Usually, increased effectiveness of GH therapy is correlated with a younger age at GH therapy initiation, more severe short stature, longer duration of treatment, and higher dosage23). However, the heterogeneous nature of ISS might be related to a variable growth-promoting effect. Sotos and Tokar24) organized their child subjects with ISS into familial and nonfamilial ISS groups, and reported a more favorable adult height gain in the nonfamilial ISS group. A similar result was reported in a Korean study of subjects with familial short stature5). We did not classify our ISS subjects into familial and nonfamilial ISS groups; regardless, the study results will be useful for interpreting final height gains in ISS subjects.
There are some limitations to this study. This was not a prospectively designed study comparing the effectiveness of GH treatment between children with ISS and those with IGHD. Rather, this study reported observational results for 1–3 years of GH treatment, and we used PAH as an indicator of final adult height. Moreover, our results cannot determine whether the dose regimen used for our ISS children was superior to a higher dose recommended regardless of IGF-1 values. Park and Cohen25) proposed a treatment model that initially used a higher IGF-1 target (+2 to +3 SDS) in order to increase growth maximally, and followed that high target period by a lower IGF-1 target period for growth maintenance. However, in the present study, we did not adopt this model or the higher dose regimen because ISS includes normal short stature subjects, as well subject safety and treatment cost were of utmost importance. We did not detect any adverse effects related to the dosage we used in both groups. Another limitation of our study is that the numbers of subjects differed in each year of treatment. At the third year of treatment, half of the ISS subjects had dropped from the study, while 73% of IGHD subjects remained on GH therapy. The dropping of the subjects could bias the mean CA values, although the third year's data were obtained at almost 1 year from the second year's data acquisition time. To compensate for this type of error, the authors used SDS instead of real values.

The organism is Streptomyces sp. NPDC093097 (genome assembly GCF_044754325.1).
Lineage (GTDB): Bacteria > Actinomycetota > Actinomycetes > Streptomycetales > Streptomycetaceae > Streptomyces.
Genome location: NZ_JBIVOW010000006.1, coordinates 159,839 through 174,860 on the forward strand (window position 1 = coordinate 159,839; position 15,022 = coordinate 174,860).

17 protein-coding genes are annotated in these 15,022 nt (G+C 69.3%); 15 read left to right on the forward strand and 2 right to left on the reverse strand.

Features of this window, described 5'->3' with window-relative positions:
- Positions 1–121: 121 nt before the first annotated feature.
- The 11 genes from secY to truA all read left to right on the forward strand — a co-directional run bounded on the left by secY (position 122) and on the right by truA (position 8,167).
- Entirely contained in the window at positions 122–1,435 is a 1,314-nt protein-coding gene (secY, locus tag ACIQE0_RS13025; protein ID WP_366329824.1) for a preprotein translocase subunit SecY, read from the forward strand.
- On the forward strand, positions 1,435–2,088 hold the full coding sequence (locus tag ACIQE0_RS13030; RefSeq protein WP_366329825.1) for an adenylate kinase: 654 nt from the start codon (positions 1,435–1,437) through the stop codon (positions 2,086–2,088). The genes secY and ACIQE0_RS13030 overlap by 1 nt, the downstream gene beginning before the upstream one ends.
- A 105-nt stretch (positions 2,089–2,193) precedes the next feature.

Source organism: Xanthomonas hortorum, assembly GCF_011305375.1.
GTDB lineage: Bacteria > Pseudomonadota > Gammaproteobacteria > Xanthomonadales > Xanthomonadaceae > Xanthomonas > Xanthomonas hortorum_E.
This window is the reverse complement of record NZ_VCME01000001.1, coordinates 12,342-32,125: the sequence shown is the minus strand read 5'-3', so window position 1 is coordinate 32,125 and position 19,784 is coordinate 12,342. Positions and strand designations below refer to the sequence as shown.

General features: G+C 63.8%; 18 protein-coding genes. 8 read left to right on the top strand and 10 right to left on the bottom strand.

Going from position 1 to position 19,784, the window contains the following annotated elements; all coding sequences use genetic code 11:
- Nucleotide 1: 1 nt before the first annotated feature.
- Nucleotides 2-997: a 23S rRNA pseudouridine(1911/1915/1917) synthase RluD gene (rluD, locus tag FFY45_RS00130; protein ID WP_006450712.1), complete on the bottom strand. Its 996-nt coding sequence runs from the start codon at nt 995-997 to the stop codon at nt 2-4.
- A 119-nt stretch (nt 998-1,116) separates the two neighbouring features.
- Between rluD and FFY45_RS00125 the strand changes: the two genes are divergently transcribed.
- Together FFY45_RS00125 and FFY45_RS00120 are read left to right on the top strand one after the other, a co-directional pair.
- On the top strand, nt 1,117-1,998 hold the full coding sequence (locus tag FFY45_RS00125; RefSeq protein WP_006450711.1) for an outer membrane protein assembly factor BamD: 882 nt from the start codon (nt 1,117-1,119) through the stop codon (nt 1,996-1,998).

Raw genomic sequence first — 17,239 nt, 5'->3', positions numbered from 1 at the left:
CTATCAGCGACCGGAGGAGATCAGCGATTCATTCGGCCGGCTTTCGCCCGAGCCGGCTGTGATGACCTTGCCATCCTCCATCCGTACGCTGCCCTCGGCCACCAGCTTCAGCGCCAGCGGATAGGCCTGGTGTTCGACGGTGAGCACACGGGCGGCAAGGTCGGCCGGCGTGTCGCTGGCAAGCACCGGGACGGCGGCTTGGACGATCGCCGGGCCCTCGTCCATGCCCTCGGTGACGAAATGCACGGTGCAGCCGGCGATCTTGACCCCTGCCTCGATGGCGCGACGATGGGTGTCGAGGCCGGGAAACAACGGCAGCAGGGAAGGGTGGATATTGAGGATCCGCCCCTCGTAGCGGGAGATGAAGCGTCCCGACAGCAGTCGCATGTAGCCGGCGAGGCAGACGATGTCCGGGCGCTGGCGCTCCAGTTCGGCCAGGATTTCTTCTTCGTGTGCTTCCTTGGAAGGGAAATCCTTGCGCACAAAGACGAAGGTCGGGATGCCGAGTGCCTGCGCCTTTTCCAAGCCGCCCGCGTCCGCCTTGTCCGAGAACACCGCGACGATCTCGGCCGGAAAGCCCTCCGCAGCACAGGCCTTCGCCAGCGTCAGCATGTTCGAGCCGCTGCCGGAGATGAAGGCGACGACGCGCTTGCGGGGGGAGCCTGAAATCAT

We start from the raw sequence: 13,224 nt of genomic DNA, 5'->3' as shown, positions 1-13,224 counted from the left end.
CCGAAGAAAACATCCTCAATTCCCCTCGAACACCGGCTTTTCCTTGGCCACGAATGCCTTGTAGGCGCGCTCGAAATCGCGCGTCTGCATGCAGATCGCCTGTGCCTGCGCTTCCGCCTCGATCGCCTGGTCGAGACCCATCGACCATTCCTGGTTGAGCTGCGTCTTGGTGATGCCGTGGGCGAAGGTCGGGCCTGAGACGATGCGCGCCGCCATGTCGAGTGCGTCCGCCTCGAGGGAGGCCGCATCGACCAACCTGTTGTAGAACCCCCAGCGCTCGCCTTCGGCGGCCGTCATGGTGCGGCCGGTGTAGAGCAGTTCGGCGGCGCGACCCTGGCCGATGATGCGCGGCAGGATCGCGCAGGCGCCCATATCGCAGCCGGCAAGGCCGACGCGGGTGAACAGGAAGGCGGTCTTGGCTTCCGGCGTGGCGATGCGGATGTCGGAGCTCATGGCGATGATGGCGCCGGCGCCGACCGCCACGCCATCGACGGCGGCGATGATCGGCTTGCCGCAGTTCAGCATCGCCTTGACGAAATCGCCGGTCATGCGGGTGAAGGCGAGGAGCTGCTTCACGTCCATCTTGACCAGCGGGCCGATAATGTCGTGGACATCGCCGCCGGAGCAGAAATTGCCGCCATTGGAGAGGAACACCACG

In conclusion, both ISS and IGHD groups showed significant increases in HT-SDS and approached the genetic MPH-SDS target after 2 to 3 years of GH therapy, respectively. Initially, the lower BA/CA ratio and the lower level of IGF-1 in the IGHD group increased during the first year of therapy, after which those parameters were similar to those in ISS group. The ISS children received a slightly higher GH dose than that given to IGHD children. In the future, larger scaled, long-term studies including the final adult heights are needed to set the appropriate strategies of GH treatment for Korean ISS and GHD subjects.